Mill of the monks
Here, between the Fairy Tale Garden and Munke Mose, is the former site of the Munke Mølle water mill. It was built in 1175 by the Benedictine monks who had been brought over from England to Odense by Erik Ejegod (the brother of King Canute). The monks were charged with the numerous duties that were associated with the canonisation of Canute the Holy.
Town map from 1899. Munke Mølle was located approximately where Munkemøllestræde joins (what is now) Klosterbakken, which was not constructed until 1918. The mill complex is marked with a black circle. The red dot indicates the Munke Mølle sign, where you are now standing.
The mill was built on a small islet that stretched from where Munkemøllestræde now joins with Klosterbakken, down to what is now the indoor swimming pool. A mill race was dug in the 17th century from the lock at Ny Vestergade to Munkemøllestræde to divert water to the mill. There was a path on the resulting long island between the river and the mill race that was given the name “Filosofgangen” (Philosophers’ Path) in 1866. Read about St. Canute.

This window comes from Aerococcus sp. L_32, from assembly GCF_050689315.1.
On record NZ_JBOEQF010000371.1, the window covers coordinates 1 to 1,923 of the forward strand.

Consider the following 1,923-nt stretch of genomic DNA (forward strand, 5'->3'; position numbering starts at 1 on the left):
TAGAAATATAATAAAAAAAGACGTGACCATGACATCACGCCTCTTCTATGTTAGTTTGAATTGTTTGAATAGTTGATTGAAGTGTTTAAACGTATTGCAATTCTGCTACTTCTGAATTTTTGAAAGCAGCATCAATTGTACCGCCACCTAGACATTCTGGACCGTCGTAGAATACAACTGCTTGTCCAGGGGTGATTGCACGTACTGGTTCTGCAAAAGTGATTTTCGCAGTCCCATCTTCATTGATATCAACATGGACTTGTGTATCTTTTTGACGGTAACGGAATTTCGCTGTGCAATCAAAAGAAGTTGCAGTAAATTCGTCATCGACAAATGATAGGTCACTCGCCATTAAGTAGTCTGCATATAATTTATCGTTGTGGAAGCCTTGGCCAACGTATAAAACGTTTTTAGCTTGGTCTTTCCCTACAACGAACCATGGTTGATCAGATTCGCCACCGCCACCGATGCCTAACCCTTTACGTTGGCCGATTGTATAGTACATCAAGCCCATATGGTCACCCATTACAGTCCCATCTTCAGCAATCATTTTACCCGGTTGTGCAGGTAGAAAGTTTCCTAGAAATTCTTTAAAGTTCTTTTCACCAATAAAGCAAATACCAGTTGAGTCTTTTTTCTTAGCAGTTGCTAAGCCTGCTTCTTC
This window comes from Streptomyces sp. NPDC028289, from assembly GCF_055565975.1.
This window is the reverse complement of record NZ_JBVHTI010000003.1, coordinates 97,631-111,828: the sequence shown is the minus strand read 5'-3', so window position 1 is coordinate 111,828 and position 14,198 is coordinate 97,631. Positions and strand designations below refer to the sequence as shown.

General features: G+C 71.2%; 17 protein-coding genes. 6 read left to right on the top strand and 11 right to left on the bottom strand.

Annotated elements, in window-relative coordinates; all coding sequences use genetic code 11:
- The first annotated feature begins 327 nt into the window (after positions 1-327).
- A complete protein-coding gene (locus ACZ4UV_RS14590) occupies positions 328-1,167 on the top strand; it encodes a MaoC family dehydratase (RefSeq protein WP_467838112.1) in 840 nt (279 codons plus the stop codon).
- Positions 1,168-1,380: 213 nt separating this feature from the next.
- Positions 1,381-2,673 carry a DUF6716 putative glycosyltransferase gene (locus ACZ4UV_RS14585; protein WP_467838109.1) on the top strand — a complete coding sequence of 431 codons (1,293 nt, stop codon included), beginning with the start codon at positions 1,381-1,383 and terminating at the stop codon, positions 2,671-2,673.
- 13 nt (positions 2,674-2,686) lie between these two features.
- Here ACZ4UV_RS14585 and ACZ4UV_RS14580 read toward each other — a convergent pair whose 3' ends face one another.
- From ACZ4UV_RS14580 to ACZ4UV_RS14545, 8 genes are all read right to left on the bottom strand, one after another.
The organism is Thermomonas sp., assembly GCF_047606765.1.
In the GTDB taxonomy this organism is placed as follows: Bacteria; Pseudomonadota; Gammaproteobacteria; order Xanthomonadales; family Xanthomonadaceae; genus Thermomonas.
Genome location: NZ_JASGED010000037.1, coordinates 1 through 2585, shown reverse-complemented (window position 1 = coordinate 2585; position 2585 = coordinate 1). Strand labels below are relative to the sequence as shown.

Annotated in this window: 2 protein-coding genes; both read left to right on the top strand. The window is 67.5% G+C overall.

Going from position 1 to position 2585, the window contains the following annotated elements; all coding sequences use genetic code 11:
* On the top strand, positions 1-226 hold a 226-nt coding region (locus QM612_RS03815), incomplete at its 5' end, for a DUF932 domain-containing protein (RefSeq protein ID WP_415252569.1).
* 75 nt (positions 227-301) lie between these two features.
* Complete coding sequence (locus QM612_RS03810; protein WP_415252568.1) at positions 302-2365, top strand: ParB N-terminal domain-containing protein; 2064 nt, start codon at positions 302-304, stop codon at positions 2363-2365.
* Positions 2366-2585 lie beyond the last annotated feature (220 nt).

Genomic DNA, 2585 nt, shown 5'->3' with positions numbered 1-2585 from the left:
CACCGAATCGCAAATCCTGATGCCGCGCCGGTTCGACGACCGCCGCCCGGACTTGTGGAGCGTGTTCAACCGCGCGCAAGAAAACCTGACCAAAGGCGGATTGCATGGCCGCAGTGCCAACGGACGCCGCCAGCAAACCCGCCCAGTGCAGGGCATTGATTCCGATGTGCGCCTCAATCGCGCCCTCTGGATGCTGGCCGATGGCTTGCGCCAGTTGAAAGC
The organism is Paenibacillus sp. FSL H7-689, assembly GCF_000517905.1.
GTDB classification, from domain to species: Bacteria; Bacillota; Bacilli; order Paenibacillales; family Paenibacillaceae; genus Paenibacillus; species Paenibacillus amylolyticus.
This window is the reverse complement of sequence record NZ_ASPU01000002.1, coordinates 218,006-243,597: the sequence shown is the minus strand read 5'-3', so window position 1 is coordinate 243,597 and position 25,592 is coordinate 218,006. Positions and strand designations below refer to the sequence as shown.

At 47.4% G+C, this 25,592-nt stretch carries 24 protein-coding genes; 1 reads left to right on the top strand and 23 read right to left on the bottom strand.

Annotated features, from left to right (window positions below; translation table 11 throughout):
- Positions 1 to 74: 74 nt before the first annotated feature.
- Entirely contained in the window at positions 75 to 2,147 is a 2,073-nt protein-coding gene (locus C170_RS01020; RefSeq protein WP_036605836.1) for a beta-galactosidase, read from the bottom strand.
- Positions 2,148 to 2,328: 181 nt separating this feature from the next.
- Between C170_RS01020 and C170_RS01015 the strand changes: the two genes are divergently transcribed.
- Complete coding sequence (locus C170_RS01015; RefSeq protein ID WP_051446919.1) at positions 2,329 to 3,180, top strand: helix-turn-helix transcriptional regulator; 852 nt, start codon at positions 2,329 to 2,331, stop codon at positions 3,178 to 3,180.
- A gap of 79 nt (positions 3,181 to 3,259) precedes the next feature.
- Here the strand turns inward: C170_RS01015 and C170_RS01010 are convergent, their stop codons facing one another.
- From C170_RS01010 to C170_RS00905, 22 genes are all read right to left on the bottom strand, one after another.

Filosofgangen. Approx. 1900.
In 1909 ,Munke Mølle relocated to new premises at the docks. The old mill was demolished, and the mill race was filled in with earth from the last remains of the ring ramparts from the Viking stronghold on Nonnebakken. “Filosofgangen” became the street you can see today. Read more about the Viking fort.
View of Odense Å, the river that runs through the city, 1905. The spot where H.C. Andersen’s mother was a washerwoman, behind Munke Mølle at the end of Munkemøllestræde.
Mill workers in front of Munke Mølle, with St Canute’s Church in the background. The date of the photo is unknown, but is probably from the 1890s. Remains of the mill race (now known as “bag åen” (or “the bit behind the river”) can still be seen in the Fairy Tale Garden. Filosofgangen was transformed from an idyllic path to a busy street and Munke Mose is now one of Odense’s biggest parks.